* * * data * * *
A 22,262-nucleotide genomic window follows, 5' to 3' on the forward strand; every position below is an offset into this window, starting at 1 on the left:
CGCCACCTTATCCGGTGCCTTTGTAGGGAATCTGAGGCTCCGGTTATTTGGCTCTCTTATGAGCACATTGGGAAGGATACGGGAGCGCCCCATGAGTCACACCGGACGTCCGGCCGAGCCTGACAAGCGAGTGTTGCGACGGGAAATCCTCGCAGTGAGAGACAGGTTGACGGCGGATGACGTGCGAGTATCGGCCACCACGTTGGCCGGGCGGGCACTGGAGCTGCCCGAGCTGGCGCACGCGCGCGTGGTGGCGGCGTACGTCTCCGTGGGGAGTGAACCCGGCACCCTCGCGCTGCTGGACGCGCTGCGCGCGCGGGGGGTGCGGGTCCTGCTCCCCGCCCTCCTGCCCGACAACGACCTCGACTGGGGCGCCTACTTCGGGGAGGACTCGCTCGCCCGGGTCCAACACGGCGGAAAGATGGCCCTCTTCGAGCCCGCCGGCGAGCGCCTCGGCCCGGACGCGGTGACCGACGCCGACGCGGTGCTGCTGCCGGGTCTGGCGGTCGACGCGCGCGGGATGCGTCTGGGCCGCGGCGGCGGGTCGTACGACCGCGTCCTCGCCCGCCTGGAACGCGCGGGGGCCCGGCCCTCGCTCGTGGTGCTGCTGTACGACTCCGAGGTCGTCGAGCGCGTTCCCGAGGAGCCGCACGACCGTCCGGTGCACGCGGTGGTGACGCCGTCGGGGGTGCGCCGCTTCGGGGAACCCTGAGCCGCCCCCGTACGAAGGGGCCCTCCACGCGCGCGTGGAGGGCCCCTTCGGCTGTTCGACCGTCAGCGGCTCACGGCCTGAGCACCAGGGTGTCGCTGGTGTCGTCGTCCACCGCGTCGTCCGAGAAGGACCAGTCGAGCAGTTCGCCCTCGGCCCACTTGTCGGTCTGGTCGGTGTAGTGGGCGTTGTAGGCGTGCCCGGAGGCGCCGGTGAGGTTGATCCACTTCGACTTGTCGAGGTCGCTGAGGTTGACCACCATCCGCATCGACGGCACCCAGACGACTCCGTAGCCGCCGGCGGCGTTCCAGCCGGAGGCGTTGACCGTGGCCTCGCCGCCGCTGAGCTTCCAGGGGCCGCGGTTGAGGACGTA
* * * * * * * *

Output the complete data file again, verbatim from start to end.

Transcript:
A 22,262-nucleotide genomic window follows, 5' to 3' on the forward strand; every position below is an offset into this window, starting at 1 on the left:
CGCCACCTTATCCGGTGCCTTTGTAGGGAATCTGAGGCTCCGGTTATTTGGCTCTCTTATGAGCACATTGGGAAGGATACGGGAGCGCCCCATGAGTCACACCGGACGTCCGGCCGAGCCTGACAAGCGAGTGTTGCGACGGGAAATCCTCGCAGTGAGAGACAGGTTGACGGCGGATGACGTGCGAGTATCGGCCACCACGTTGGCCGGGCGGGCACTGGAGCTGCCCGAGCTGGCGCACGCGCGCGTGGTGGCGGCGTACGTCTCCGTGGGGAGTGAACCCGGCACCCTCGCGCTGCTGGACGCGCTGCGCGCGCGGGGGGTGCGGGTCCTGCTCCCCGCCCTCCTGCCCGACAACGACCTCGACTGGGGCGCCTACTTCGGGGAGGACTCGCTCGCCCGGGTCCAACACGGCGGAAAGATGGCCCTCTTCGAGCCCGCCGGCGAGCGCCTCGGCCCGGACGCGGTGACCGACGCCGACGCGGTGCTGCTGCCGGGTCTGGCGGTCGACGCGCGCGGGATGCGTCTGGGCCGCGGCGGCGGGTCGTACGACCGCGTCCTCGCCCGCCTGGAACGCGCGGGGGCCCGGCCCTCGCTCGTGGTGCTGCTGTACGACTCCGAGGTCGTCGAGCGCGTTCCCGAGGAGCCGCACGACCGTCCGGTGCACGCGGTGGTGACGCCGTCGGGGGTGCGCCGCTTCGGGGAACCCTGAGCCGCCCCCGTACGAAGGGGCCCTCCACGCGCGCGTGGAGGGCCCCTTCGGCTGTTCGACCGTCAGCGGCTCACGGCCTGAGCACCAGGGTGTCGCTGGTGTCGTCGTCCACCGCGTCGTCCGAGAAGGACCAGTCGAGCAGTTCGCCCTCGGCCCACTTGTCGGTCTGGTCGGTGTAGTGGGCGTTGTAGGCGTGCCCGGAGGCGCCGGTGAGGTTGATCCACTTCGACTTGTCGAGGTCGCTGAGGTTGACCACCATCCGCATCGACGGCACCCAGACGACTCCGTAGCCGCCGGCGGCGTTCCAGCCGGAGGCGTTGACCGTGGCCTCGCCGCCGCTGAGCTTCCAGGGGCCGCGGTTGAGGACGTA